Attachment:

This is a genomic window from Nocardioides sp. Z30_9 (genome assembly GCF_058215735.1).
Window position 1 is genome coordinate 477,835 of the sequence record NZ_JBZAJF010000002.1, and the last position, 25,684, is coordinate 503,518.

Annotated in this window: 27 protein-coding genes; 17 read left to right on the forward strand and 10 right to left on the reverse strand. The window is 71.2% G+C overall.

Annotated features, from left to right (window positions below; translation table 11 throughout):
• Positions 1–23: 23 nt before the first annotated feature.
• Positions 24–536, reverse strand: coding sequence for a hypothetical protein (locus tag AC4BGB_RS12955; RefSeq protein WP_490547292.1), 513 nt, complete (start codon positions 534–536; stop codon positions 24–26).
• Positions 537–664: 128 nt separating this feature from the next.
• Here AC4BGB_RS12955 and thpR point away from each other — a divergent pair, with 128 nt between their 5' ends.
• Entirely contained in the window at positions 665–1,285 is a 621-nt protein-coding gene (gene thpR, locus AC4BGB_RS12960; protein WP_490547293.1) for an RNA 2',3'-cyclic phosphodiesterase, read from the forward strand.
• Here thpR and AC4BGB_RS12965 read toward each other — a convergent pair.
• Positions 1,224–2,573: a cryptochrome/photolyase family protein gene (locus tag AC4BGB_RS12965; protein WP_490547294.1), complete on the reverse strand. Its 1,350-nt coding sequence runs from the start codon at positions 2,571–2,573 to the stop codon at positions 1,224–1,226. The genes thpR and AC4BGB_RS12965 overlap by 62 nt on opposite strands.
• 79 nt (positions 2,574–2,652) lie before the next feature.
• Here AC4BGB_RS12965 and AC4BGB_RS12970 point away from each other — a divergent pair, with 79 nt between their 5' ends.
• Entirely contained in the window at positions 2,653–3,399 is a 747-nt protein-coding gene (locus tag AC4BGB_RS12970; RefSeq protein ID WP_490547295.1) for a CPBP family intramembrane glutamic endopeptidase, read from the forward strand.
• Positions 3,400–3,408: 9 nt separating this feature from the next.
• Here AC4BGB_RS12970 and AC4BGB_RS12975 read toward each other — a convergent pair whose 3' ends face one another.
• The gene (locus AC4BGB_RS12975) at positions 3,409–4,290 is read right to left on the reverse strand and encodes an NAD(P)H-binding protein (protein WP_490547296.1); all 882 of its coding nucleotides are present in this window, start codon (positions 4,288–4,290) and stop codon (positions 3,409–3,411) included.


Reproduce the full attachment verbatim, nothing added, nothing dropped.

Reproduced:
This is a genomic window from Nocardioides sp. Z30_9 (genome assembly GCF_058215735.1).
Window position 1 is genome coordinate 477,835 of the sequence record NZ_JBZAJF010000002.1, and the last position, 25,684, is coordinate 503,518.

Annotated in this window: 27 protein-coding genes; 17 read left to right on the forward strand and 10 right to left on the reverse strand. The window is 71.2% G+C overall.

Annotated features, from left to right (window positions below; translation table 11 throughout):
• Positions 1–23: 23 nt before the first annotated feature.
• Positions 24–536, reverse strand: coding sequence for a hypothetical protein (locus tag AC4BGB_RS12955; RefSeq protein WP_490547292.1), 513 nt, complete (start codon positions 534–536; stop codon positions 24–26).
• Positions 537–664: 128 nt separating this feature from the next.
• Here AC4BGB_RS12955 and thpR point away from each other — a divergent pair, with 128 nt between their 5' ends.
• Entirely contained in the window at positions 665–1,285 is a 621-nt protein-coding gene (gene thpR, locus AC4BGB_RS12960; protein WP_490547293.1) for an RNA 2',3'-cyclic phosphodiesterase, read from the forward strand.
• Here thpR and AC4BGB_RS12965 read toward each other — a convergent pair.
• Positions 1,224–2,573: a cryptochrome/photolyase family protein gene (locus tag AC4BGB_RS12965; protein WP_490547294.1), complete on the reverse strand. Its 1,350-nt coding sequence runs from the start codon at positions 2,571–2,573 to the stop codon at positions 1,224–1,226. The genes thpR and AC4BGB_RS12965 overlap by 62 nt on opposite strands.
• 79 nt (positions 2,574–2,652) lie before the next feature.
• Here AC4BGB_RS12965 and AC4BGB_RS12970 point away from each other — a divergent pair, with 79 nt between their 5' ends.
• Entirely contained in the window at positions 2,653–3,399 is a 747-nt protein-coding gene (locus tag AC4BGB_RS12970; RefSeq protein ID WP_490547295.1) for a CPBP family intramembrane glutamic endopeptidase, read from the forward strand.
• Positions 3,400–3,408: 9 nt separating this feature from the next.
• Here AC4BGB_RS12970 and AC4BGB_RS12975 read toward each other — a convergent pair whose 3' ends face one another.
• The gene (locus AC4BGB_RS12975) at positions 3,409–4,290 is read right to left on the reverse strand and encodes an NAD(P)H-binding protein (protein WP_490547296.1); all 882 of its coding nucleotides are present in this window, start codon (positions 4,288–4,290) and stop codon (positions 3,409–3,411) included.